Canucks' coach confirms Daniel Sedin has concussion
Vancouver Canucks coach Alain Vigneault confirmed Monday that injured winger Daniel Sedin has a concussion.
But the NHL club continued to stay mum on the left winger's condition, or possible return before the playoffs.
"He's got a concussion, and when we have something more to say, we'll say it," said Vigneault ahead of Vancouver's game against the Los Angeles Kings. "We're just going to follow the [concussion] protocol, and when we have more, we'll share it with you."
Sedin was sidelined last Wednesday by an elbow to the head from Chicago Blackhawks defenceman Duncan Keith that resulted in a five-game suspension.
The Canuck's condition has been a hot topic of discussion since he was hurt, but Vigneault's comments marked the team's first public confirmation of his injury.
Henrik Sedin says the league should change its rules to allow for the assessment of tougher in-game punishment against an offender's team.
"On the ice, the referees should have an easier time giving out a few more minutes for the dangerous hits, I think — elbows, boarding, charging and that kind of stuff," said Henrik Sedin. "They're going to injure players. Players are going to respect that more, maybe, than a one or two-game suspension, because if you hurt your team in a game and you lose because of a stupid play, that's going to hurt more in front of your teammates than, maybe, a one or two-game suspension."
Keith's lack of previous suspensions influenced the length of the suspension handed down by league chief disciplinarian Brendan Shanahan. Henrik Sedin said the length of the suspension does not matter.
"It's about respecting other players, and I hope [Keith] learns something from it — and it doesn't happen again," said Henrik Sedin.
The struggling Canucks have shown more spark since Daniel was hurt. But Vigneault said the injury has not served as more inspiration for his players.
"That was a very unfortunate incident, a real cheap shot in the game, and losing our top player is not something that we need to come together as a group," said Vigneault. "But it did happen, we have to deal with it, and that's what we're trying to do."
Keith elbowed Daniel Sedin after he had shouldered his head into the boards earlier in the game. If a referee felt Daniel had done something wrong, then he should be punished, said his brother.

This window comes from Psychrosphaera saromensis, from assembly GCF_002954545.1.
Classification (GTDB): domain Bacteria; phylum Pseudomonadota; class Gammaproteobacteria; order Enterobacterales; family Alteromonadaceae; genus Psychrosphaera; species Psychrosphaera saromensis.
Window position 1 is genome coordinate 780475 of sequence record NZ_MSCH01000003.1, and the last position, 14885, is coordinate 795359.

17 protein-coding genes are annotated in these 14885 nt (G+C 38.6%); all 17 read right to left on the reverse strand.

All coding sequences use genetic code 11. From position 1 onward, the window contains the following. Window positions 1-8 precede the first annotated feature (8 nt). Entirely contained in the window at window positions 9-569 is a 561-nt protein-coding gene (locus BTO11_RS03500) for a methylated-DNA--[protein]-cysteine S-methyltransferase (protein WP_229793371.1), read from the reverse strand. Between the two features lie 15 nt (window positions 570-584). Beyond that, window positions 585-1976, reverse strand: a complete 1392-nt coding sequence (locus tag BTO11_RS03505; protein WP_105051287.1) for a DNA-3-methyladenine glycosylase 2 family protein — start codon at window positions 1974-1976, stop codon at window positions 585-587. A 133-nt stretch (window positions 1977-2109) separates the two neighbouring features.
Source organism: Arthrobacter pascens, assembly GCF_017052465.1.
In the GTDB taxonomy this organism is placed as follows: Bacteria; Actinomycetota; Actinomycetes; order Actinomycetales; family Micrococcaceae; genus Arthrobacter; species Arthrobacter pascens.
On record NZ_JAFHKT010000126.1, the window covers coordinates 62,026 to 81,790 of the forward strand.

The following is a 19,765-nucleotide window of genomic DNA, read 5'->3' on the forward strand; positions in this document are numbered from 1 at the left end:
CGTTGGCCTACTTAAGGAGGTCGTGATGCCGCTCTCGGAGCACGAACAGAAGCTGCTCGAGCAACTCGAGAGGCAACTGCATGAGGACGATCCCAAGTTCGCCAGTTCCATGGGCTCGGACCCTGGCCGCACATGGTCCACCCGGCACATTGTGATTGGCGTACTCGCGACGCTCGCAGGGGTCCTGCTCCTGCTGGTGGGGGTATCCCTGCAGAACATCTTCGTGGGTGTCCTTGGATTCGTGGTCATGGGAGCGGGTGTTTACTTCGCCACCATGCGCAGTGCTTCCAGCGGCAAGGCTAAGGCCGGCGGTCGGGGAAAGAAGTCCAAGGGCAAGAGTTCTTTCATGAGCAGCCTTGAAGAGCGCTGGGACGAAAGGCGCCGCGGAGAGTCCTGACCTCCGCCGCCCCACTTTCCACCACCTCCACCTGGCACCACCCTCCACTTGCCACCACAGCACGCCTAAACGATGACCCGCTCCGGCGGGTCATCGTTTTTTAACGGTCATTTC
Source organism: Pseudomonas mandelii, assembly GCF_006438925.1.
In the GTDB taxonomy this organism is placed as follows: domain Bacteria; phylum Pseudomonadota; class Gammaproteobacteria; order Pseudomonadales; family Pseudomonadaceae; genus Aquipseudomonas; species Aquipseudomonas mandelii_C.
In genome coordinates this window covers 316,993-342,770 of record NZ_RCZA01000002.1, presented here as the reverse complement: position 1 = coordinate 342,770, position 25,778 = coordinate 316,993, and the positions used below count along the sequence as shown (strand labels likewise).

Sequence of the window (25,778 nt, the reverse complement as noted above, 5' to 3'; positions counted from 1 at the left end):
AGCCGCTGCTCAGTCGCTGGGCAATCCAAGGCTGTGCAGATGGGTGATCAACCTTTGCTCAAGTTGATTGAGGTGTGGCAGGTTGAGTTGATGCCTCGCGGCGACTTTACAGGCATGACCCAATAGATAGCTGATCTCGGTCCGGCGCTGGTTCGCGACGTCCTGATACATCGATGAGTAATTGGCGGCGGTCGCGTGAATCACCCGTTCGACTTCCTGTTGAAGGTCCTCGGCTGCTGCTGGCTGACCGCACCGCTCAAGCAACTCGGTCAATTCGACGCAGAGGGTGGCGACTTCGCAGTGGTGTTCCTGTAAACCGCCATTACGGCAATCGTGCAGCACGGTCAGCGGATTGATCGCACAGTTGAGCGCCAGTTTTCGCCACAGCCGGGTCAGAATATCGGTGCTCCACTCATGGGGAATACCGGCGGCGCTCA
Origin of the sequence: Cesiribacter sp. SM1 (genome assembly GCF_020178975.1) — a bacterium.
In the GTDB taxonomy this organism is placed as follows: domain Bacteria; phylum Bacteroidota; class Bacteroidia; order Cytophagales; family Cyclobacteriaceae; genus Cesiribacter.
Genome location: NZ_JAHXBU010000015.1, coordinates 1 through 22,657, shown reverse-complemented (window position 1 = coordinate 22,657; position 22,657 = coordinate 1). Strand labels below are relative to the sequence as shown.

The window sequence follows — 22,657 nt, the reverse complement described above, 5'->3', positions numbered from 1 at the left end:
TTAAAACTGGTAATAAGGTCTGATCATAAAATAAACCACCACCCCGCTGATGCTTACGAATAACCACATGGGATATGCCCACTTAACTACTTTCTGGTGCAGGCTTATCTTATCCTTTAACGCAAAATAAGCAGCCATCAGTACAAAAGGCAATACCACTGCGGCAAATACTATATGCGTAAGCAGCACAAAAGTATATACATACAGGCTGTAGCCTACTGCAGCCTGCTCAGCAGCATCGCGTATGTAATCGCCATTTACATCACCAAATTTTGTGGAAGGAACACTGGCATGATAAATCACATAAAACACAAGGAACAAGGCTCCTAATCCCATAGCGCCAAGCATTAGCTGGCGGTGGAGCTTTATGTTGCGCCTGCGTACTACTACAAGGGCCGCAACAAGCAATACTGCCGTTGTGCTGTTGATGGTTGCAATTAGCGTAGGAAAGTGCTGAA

However, Vigneault dismissed the severity of Daniel Sedin's hit on Keith.
"The only surprise there was that Danny hit someone," said Vigneault with a slight chuckle. "I'm not sure exactly what happened on that, because Danny and Hank aren't the guys that are the most physical across the league. They'll throw the odd hit in there, but usually it's not a bone-crushing hit."
This marks the second time that the twins have been separated for a potentially long period on the ice. In 2009-10, Daniel Sedin missed 18 consecutive games with a fractured foot suffered while blocking a shot. He also sat out a game later that season.
But Henrik still managed to produce points in his absence and went on to win the league scoring title, before his brother surpassed him for the honours last season. Henrik said the adjustment to Daniel's absence is less of an ordeal this time.
"I don't think it's easier," said Henrik. "He's one of the best players in the league, but it's less pressure, maybe, right now — because last time around, I had to prove to everyone that we were able to play without each other. Obviously, we're better together, but it's not like I'm getting a big drop-off when he's not there, so that makes it easier."
Meanwhile, Vancouver defenceman Keith Ballard, out since early February with a concussion and neck injury, took part in the morning skate. Ballard, who was placed on long-term injured reserve and does not count against the salary cap while he is out, does not have a set return date.